Mahoning Valley(Short Season)

Colorado
Colorado Springs(AAA)
Grand Junction(Rookie)

Detroit
Toledo(AAA)
West Michigan(Low A)

Houston
Corpus Christi(AA)

Los Angeles Angels
Inland Empire(High A)

Los Angeles Dodgers
Rancho Cucamonga(High A)

Miami
Jacksonville(AA)
Jupiter(High A)

Milwaukee
Wisconsin(Low A)

New York Mets
Binghamton(AA)
Brooklyn(Short Season)

New York Yankees
Scranton/WB(AAA)(Pennsylvania)
Trenton(AA)(New Jersey)
Staten Island(Short Season)

Oakland
Sacramento(AAA)
Stockton(High A)

Philadelphia
Lehigh Valley(AAA)
Reading(AA)
Lakewood(Low A)(New Jersey)

Pittsburgh
Altoona(AA)

St. Louis
Springfield(AA)

San Diego
Lake Elsinore(High A)

San Francisco
Fresno(AAA)
San Jose(High A)

Seattle
Tacoma(AAA)
Everett(Short Season)

Tampa Bay
Charlotte(High A)

Texas
Round Rock(AAA)
Frisco(AA)

Washington
Harrisburg(AA)(Pennsylvania)
Potomac(High A)(Maryland)
Hagerstown(Low A)(Maryland)

RedHawk Baseball Isn't Going Anywhere

The President and General Manager of the Oklahoma City RedHawks reassured the team's fans that the club will still be playing in Bricktown Ballpark in the future.  Concern about the future of the RedHawks arose Thursday when Astros owner Jim Crane indicated that his baseball company is considering having its AAA affiliate in The Woodlands, a northern suburb of Houston.

The RedHawks have been the Astros' AAA affiliate for two seasons, and the Player Development Agreement between the two clubs runs through 2014.  For the Astros to move their AAA affiliate to the Woodands after the 2014 season, they would need to convince the owner of the RedHawks to move their franchise to The Woodlands, convince the owner of another AAA franchise(I assume from the Pacific Coast League) to move their franchise to The Woodlands, or buy a AAA franchise and move it to The Woodlands.  Further, any of these three options would require approval from the PCL and Major League baseball.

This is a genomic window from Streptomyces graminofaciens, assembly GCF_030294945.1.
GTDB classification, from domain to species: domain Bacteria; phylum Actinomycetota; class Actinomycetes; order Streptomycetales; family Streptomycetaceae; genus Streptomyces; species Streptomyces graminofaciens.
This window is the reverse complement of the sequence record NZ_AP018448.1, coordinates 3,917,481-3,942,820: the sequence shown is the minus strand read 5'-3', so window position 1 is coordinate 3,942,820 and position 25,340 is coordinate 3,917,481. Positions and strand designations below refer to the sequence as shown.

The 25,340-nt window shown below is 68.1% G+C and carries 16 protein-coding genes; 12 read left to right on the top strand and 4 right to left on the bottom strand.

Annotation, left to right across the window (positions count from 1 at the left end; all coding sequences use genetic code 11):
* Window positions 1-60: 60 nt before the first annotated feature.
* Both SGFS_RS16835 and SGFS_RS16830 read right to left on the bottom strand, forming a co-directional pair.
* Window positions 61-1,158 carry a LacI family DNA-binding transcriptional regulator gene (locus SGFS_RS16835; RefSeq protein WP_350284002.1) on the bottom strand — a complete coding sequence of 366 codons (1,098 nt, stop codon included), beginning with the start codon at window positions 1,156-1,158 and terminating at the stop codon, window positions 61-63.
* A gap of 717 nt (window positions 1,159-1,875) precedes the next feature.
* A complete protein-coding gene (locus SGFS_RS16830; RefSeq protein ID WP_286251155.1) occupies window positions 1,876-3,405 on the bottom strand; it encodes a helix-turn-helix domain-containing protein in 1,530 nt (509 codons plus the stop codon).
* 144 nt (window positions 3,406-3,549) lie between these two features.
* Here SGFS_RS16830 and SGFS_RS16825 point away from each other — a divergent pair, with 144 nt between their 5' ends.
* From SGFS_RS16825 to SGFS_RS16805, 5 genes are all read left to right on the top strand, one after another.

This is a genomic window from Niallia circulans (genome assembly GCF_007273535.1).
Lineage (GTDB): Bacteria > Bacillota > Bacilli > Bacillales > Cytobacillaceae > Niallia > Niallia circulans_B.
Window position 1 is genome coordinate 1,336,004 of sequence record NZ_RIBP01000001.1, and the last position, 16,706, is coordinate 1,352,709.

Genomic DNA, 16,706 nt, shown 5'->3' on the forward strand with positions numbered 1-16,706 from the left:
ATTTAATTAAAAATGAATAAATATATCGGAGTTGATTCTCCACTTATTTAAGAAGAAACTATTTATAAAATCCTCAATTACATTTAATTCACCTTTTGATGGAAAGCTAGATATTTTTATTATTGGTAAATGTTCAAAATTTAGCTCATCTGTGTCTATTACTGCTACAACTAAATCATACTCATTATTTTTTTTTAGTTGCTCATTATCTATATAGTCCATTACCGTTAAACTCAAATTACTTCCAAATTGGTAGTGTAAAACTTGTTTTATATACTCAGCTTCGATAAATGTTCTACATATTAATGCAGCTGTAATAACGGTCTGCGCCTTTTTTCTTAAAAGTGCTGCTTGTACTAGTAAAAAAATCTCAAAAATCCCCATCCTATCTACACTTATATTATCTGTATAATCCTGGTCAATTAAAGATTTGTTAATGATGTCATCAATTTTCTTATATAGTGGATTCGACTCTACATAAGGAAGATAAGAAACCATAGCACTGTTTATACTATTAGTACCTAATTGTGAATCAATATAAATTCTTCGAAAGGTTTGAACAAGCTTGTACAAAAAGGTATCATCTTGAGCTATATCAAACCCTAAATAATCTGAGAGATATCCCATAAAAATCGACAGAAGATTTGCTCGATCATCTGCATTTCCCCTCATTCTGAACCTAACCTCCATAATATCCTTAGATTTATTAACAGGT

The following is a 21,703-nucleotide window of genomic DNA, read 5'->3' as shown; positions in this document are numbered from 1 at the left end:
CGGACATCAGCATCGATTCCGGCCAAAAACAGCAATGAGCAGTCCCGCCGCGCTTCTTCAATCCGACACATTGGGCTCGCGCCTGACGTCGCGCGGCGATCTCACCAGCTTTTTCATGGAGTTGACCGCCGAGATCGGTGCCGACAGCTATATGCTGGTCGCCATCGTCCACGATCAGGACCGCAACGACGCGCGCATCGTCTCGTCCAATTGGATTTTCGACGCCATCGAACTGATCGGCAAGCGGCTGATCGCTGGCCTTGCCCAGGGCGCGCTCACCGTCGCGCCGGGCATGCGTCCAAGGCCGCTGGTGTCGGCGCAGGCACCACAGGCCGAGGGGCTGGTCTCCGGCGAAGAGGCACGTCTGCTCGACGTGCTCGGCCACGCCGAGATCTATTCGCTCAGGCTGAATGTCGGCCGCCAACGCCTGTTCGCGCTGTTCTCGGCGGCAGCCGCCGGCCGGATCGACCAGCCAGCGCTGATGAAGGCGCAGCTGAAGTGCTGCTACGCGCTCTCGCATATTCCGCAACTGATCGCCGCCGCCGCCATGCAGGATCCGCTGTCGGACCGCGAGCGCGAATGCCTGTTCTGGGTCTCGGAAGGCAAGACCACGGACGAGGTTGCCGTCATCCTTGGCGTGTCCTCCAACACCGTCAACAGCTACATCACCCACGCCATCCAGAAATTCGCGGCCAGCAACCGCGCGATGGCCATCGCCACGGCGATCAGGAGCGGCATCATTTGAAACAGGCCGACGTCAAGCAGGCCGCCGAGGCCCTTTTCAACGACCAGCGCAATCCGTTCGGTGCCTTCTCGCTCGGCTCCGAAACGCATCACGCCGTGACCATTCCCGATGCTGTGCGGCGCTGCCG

Thursday, March 7, 2013

Trying Out my new Craneslator

The mysterious man who gave me this device a few weeks ago advised me to be careful when I use it.  "I can't guarantee you how long this Craneslator will function," he said.  After Jim Crane was interviewed Thursday by Brian T. Smith about the Astros moving some of their minor league affiliates, I figured it was a good a day as any to give the Craneslator a whirl.  You can read Smith's blog post about the interview here.


The Craneslator's take on the Astros AAA affiliate being owned by a private equity company:

"They have a nice setup there in Oklahoma, but one thing about that situation doesn't make sense to me.  I pay the salaries for the players and the coaching staff, but somebody else is making most of the profit off of the games the team plays.  If there is a way the Astros can make a profit instead, we will be all over that.  And for those fans of Pacific Coast League baseball, I will do my best to make sure we don't get forced to move to the International League. 

The Craneslator's take on the club moving its AAA team to The Woodlands instead of Sugar Land: